Alternative Disease Management Strategies for Soilborne Pathogens of Cucumber
Sustainable Agricultural Systems Laboratory
Project Number: 8042-21220-180-00
Start Date: Dec 27, 2013
End Date: Dec 26, 2018
Objective 1) Develop an alternative, sustainable management strategy for soilborne diseases of cucumber.
Sub-objective 1A: Develop multitactic disease control strategies effective against important soilborne plant pathogens of cucumber and other cucurbits that are effective over a range of soil conditions. Biologically based technologies (beneficial bacteria and fungi, microbial extracts, and cover crops) will be screened for suppression of the soilborne pathogens Pythium ultimum, Rhizoctonia solani, and Meloidogyne incognita on cucumber and other cucurbits. The best performing biologically based technologies will be combined and the performance of these combined technologies assessed in various soils. Approaches will be developed and used to enhance the performance of combined technologies. Sub-objective 1B: Identify traits in Pseudomonas protegens strain Pf-5 which allow biological control agents to adapt to environmental factors in plant spermosphere and rhizosphere. The role of the regulatory proteins Vfr and Crc in colonization and suppression of P. ultimum and R. solani on cucumber will be determined. Genes regulated by Vfr and Crc and the role that these regulated genes have in colonization and disease suppression will be determined.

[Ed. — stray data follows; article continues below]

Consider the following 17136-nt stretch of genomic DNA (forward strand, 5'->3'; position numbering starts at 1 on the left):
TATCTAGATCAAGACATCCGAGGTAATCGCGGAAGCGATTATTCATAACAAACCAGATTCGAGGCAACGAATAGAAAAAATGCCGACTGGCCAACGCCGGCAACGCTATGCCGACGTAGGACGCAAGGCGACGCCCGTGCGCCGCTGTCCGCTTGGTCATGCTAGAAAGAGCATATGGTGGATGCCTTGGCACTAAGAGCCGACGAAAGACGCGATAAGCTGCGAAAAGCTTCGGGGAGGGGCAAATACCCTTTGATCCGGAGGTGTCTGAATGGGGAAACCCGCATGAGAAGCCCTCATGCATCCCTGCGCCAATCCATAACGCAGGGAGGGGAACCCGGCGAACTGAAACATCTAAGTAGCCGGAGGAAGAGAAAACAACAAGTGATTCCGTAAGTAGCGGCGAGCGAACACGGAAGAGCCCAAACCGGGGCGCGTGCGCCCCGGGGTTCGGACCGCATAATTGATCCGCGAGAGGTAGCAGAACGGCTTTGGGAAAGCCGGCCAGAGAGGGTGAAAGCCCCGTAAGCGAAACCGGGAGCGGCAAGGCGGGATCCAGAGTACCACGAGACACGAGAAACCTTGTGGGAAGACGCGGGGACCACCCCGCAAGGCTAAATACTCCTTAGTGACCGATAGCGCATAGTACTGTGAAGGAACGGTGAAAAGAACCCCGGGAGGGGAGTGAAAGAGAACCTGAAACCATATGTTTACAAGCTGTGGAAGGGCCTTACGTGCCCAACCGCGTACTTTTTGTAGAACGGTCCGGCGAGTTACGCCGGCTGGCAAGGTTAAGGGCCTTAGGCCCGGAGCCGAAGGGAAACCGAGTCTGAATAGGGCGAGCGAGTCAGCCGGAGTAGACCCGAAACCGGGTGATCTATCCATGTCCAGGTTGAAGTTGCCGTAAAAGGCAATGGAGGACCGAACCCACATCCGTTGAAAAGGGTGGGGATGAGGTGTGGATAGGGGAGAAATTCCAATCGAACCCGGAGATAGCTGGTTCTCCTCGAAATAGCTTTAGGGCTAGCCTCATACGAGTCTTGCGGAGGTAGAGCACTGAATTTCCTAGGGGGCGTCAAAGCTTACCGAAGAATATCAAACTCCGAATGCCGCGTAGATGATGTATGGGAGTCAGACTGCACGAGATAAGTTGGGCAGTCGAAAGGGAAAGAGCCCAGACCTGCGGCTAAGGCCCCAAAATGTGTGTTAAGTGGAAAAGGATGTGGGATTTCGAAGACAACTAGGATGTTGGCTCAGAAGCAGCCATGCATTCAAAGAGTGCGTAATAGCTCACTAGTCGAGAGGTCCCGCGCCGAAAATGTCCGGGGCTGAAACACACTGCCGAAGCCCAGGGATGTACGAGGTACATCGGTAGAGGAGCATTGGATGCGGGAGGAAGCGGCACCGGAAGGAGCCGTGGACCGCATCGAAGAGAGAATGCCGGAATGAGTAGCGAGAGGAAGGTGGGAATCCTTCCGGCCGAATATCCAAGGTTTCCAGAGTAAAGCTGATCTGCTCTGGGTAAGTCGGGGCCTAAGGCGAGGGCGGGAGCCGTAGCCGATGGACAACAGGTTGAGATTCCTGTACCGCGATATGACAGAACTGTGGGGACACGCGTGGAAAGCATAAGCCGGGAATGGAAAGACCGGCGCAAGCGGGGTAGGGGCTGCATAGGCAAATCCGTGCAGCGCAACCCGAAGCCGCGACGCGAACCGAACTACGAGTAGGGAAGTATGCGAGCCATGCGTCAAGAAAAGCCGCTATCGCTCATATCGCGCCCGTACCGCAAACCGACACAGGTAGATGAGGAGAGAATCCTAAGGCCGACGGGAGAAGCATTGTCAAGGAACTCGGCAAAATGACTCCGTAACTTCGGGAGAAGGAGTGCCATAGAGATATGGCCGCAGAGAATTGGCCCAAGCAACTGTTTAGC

Objective 2) Development of molecular tools to detect, identify, characterize, and mitigate the deleterious effects of soil-borne pathogens, including Rhizoctonia solani, in ornamentals, vegetables, and turf grasses. [NP303, C4, PS4C]
Basic microbiology techniques to develop biologically based technologies that are effective in suppression of important soilborne plant pathogens of cucumbers and other cucurbits will be used. Multi-disciplinary collaboration in growth chamber, greenhouse, and field studies will evaluate the effectiveness of these biologically based technologies in a variety of soil types. Molecular and proteomic approaches will be applied to determine the role of the regulatory proteins Vfr and Crc in colonization and suppression of P. ultimum and R. solani on cucumber. Proteomic and gene knock-out approaches will be used to determine the genes regulated by Vfr and Crc and the role that these regulated genes have in colonization and disease suppression.